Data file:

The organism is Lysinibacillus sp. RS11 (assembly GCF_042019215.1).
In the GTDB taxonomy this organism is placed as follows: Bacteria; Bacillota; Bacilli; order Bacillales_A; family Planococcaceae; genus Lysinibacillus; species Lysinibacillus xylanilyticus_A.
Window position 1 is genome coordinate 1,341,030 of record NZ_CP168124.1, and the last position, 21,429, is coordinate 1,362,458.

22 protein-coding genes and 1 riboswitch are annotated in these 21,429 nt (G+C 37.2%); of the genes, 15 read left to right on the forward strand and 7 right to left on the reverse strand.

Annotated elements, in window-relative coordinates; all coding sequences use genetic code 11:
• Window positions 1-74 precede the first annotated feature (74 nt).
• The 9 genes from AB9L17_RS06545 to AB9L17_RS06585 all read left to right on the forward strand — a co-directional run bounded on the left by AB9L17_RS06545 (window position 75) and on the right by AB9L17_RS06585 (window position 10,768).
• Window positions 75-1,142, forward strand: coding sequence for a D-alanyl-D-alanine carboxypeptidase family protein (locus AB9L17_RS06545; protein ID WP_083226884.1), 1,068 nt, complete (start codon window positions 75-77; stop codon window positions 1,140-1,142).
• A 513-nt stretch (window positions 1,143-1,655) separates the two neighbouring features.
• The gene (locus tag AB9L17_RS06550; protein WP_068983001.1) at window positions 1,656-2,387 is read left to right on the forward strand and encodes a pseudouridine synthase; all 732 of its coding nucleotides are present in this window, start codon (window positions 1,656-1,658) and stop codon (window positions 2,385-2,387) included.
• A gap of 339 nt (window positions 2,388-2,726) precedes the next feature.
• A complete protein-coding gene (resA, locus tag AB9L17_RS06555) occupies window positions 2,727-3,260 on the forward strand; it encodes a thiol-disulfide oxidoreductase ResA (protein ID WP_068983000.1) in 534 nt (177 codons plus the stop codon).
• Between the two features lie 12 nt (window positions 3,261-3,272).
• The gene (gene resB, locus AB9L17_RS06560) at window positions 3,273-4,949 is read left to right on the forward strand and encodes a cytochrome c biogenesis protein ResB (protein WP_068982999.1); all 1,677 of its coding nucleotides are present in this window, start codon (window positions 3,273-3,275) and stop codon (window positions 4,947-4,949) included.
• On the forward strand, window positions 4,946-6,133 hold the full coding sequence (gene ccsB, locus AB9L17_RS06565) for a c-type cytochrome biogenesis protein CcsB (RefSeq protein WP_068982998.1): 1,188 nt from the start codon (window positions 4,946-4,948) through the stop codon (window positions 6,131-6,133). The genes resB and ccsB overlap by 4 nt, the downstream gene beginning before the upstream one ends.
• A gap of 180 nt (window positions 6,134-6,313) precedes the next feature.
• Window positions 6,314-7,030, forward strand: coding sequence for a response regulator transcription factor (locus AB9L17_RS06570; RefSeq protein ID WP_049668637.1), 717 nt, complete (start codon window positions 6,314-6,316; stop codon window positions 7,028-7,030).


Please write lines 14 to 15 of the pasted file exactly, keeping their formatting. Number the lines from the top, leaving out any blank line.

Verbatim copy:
• The gene (gene resB, locus AB9L17_RS06560) at window positions 3,273-4,949 is read left to right on the forward strand and encodes a cytochrome c biogenesis protein ResB (protein WP_068982999.1); all 1,677 of its coding nucleotides are present in this window, start codon (window positions 3,273-3,275) and stop codon (window positions 4,947-4,949) included.
• On the forward strand, window positions 4,946-6,133 hold the full coding sequence (gene ccsB, locus AB9L17_RS06565) for a c-type cytochrome biogenesis protein CcsB (RefSeq protein WP_068982998.1): 1,188 nt from the start codon (window positions 4,946-4,948) through the stop codon (window positions 6,131-6,133). The genes resB and ccsB overlap by 4 nt, the downstream gene beginning before the upstream one ends.